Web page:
November 26, 2014
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Detour takes Furney to new heights
SEAN FURNEY

Sean Furney started his collegiate baseball career at the University of Rhode Island, but just a few months in, he couldn’t be sure it would end there.

The former Pilgrim standout participated in fall practice with the Rams in 2009. When practice ended, he met with head coach Jim Foster. The plan was for Furney to redshirt the 2010 season, play summer ball and focus on improving.

Furney came up with another plan. There was some risk. It wasn’t a straight shot. It was a detour.

It took him to a destination he could only dream of.

Furney left URI and pitched two seasons at CCRI. He then returned to the Rams, delivered two strong seasons and capped them off by winning Atlantic 10 Conference Pitcher of the Year honors this spring. The right-hander is also in line to get selected in this week’s Major League Baseball Draft.

It’s been quite a journey.

“Some guys are late bloomers, and I think that’s what I was,” Furney said. “The whole time, I knew I could do it. Basically, I just had to work until I got the opportunity.”

It sounds simple, but it would have been easy for doubt to creep in. It would have been easy to wonder if he belonged.

Furney had a strong career at Pilgrim and was eager to take the next step with the Rams. The redshirt plan was tough to hear. It meant – sugarcoating aside – that he wasn’t ready.

Instead of pouting, Furney embraced it and did everything he could to be ready. He thought about taking the redshirt but felt the one thing he needed more than anything else was as much work on the mound as possible.

“I needed innings,” Furney said.

He approached CCRI head coach Ken Hopkins and knew he’d get those innings with the Knights. Foster was okay with the plan, too, but there were still no guarantees. A scholarship package and a spot on a Division I baseball team are not easy things to walk away from.

But Furney believed in the plan.

“I really felt like it was just a matter of innings and experience,” he said.

Mix in a late growth spurt, and it turned out to be the perfect plan. Furney excelled in two seasons at CCRI.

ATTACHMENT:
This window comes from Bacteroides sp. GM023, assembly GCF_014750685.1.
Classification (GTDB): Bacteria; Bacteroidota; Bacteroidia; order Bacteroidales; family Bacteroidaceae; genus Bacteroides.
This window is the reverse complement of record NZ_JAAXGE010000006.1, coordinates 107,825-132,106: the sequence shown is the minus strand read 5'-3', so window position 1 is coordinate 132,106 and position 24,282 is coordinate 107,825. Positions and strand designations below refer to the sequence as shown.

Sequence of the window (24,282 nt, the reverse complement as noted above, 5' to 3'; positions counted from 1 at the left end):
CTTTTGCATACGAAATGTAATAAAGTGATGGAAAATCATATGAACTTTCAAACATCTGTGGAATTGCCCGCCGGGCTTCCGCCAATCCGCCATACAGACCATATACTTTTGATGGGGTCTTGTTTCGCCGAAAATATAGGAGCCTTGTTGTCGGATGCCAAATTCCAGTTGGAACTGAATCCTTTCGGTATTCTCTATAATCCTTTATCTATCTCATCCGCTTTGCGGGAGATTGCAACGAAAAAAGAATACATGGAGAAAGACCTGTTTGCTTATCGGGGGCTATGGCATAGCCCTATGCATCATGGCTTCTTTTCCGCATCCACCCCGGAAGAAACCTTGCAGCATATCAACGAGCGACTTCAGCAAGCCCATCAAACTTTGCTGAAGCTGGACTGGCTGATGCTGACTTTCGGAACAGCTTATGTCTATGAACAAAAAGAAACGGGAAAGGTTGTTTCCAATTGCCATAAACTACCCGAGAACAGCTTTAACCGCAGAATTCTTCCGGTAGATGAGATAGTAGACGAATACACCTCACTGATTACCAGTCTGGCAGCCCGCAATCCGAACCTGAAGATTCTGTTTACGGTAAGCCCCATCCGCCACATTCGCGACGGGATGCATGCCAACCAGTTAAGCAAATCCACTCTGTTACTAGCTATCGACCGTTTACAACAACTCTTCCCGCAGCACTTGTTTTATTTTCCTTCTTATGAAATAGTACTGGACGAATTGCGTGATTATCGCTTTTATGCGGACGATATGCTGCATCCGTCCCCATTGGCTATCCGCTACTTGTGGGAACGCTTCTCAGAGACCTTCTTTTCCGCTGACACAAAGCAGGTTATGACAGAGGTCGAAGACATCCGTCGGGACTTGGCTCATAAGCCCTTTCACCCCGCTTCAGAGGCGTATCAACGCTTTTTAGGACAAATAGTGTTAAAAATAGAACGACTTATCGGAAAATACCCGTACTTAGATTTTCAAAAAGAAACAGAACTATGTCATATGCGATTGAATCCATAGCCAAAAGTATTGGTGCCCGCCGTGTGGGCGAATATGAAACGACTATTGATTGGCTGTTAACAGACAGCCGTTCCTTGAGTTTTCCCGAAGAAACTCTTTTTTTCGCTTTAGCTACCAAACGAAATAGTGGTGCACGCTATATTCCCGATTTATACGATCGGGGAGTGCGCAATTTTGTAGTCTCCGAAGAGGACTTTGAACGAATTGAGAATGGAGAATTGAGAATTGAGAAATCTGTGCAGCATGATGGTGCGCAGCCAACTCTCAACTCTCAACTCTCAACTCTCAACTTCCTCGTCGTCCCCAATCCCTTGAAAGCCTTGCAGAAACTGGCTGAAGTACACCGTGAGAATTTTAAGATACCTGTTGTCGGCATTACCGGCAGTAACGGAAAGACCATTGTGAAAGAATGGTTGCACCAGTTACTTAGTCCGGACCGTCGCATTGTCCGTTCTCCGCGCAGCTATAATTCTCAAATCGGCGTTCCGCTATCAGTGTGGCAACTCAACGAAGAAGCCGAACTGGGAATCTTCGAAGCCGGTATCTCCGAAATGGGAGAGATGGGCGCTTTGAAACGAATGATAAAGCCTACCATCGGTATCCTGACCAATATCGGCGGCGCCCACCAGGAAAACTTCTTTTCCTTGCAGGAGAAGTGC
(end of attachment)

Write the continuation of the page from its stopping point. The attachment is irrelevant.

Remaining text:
“I got the innings and I think I grew a lot as a pitcher,” he said. “Maturity-wise, it was a big two years. It helped that I grew an inch and a half.”

When Furney’s time at CCRI was done, Foster was waiting with an offer.

“They actually gave me a better package to come back,” Furney said. “I had some other schools I was looking at, but I felt like URI was the school that needed me as much as I needed them.”

Finally in a Rams uniform, Furney seized the day. After struggling in a few relief appearances last season, he moved into the weekend rotation and emerged as a solid performer, finishing the year with a 3.33 ERA.

He wanted more. In the off-season, he set a goal – win the A-10 Pitcher of the Year award.

“It was a reach goal for me, but I tried to push myself to it,” Furney said.

He did it.

Furney went 7-4 with a 2.02 ERA and 75 strikeouts in 98 innings pitched this season. When the Rams were in an airport on the way to the Atlantic 10 Tournament in North Carolina, they got the news.

“It took me by surprise,” Furney said. “It was a goal I had. I was happy.”

Furney was more worried about the team’s goal of making the NCAA Tournament. The Rams fell short of that, falling in the conference tournament. Still, the team finished with the second-most wins in program history.

“We heard from some of the fans of other schools at the tournament that they were relieved when we got knocked out,” Furney said. “Just to know that we got that much respect was cool.”

Furney is on track to graduate, with three classes to finish this summer. He’ll have a degree in communications and a minor in business.

But he may not be done with baseball yet.

Furney has been in contact with a number of Major League teams and is hearing that he’s likely to get drafted anywhere from the 25th to the 40th round.

“I’m just hoping to get an opportunity,” Furney said.

And whichever route he takes – even if there’s a detour or two – Furney will be out to prove he belongs.

 

William Geoghegan is the sports editor at the Warwick Beacon. He can be reached at 732-3100 and williamg@rhodybeat.com. 


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